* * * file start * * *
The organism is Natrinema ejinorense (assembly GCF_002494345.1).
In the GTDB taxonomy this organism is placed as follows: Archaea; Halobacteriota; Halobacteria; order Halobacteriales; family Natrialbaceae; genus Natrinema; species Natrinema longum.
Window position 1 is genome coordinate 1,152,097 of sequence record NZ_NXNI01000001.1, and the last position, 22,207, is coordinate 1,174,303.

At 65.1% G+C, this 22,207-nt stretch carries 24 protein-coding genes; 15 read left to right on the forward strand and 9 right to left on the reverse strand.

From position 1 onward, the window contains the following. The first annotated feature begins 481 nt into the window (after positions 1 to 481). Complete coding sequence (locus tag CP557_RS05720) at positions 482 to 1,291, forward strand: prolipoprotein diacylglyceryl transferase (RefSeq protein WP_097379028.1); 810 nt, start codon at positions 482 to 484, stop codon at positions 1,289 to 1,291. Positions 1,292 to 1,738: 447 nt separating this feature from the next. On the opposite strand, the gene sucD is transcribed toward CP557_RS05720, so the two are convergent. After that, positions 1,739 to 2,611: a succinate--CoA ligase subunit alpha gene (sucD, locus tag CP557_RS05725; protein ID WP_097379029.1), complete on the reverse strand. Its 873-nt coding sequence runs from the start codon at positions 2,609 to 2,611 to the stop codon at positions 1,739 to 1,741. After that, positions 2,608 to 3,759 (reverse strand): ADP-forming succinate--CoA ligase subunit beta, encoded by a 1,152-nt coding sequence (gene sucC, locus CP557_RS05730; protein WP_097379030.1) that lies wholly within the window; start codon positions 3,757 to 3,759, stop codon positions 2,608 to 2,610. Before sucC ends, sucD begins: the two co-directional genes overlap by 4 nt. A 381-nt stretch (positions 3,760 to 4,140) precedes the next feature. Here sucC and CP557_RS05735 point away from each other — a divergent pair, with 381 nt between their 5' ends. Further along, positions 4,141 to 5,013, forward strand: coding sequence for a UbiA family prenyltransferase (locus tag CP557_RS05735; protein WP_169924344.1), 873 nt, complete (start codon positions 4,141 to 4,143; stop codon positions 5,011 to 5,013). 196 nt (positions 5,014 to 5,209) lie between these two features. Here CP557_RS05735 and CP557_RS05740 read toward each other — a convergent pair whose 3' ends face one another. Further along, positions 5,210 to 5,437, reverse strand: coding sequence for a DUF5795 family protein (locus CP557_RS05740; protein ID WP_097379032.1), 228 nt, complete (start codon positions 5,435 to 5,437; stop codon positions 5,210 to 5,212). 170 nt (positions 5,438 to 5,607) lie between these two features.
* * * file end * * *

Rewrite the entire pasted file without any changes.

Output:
The organism is Natrinema ejinorense (assembly GCF_002494345.1).
In the GTDB taxonomy this organism is placed as follows: Archaea; Halobacteriota; Halobacteria; order Halobacteriales; family Natrialbaceae; genus Natrinema; species Natrinema longum.
Window position 1 is genome coordinate 1,152,097 of sequence record NZ_NXNI01000001.1, and the last position, 22,207, is coordinate 1,174,303.

At 65.1% G+C, this 22,207-nt stretch carries 24 protein-coding genes; 15 read left to right on the forward strand and 9 right to left on the reverse strand.

From position 1 onward, the window contains the following. The first annotated feature begins 481 nt into the window (after positions 1 to 481). Complete coding sequence (locus tag CP557_RS05720) at positions 482 to 1,291, forward strand: prolipoprotein diacylglyceryl transferase (RefSeq protein WP_097379028.1); 810 nt, start codon at positions 482 to 484, stop codon at positions 1,289 to 1,291. Positions 1,292 to 1,738: 447 nt separating this feature from the next. On the opposite strand, the gene sucD is transcribed toward CP557_RS05720, so the two are convergent. After that, positions 1,739 to 2,611: a succinate--CoA ligase subunit alpha gene (sucD, locus tag CP557_RS05725; protein ID WP_097379029.1), complete on the reverse strand. Its 873-nt coding sequence runs from the start codon at positions 2,609 to 2,611 to the stop codon at positions 1,739 to 1,741. After that, positions 2,608 to 3,759 (reverse strand): ADP-forming succinate--CoA ligase subunit beta, encoded by a 1,152-nt coding sequence (gene sucC, locus CP557_RS05730; protein WP_097379030.1) that lies wholly within the window; start codon positions 3,757 to 3,759, stop codon positions 2,608 to 2,610. Before sucC ends, sucD begins: the two co-directional genes overlap by 4 nt. A 381-nt stretch (positions 3,760 to 4,140) precedes the next feature. Here sucC and CP557_RS05735 point away from each other — a divergent pair, with 381 nt between their 5' ends. Further along, positions 4,141 to 5,013, forward strand: coding sequence for a UbiA family prenyltransferase (locus tag CP557_RS05735; protein WP_169924344.1), 873 nt, complete (start codon positions 4,141 to 4,143; stop codon positions 5,011 to 5,013). 196 nt (positions 5,014 to 5,209) lie between these two features. Here CP557_RS05735 and CP557_RS05740 read toward each other — a convergent pair whose 3' ends face one another. Further along, positions 5,210 to 5,437, reverse strand: coding sequence for a DUF5795 family protein (locus CP557_RS05740; protein ID WP_097379032.1), 228 nt, complete (start codon positions 5,435 to 5,437; stop codon positions 5,210 to 5,212). 170 nt (positions 5,438 to 5,607) lie between these two features.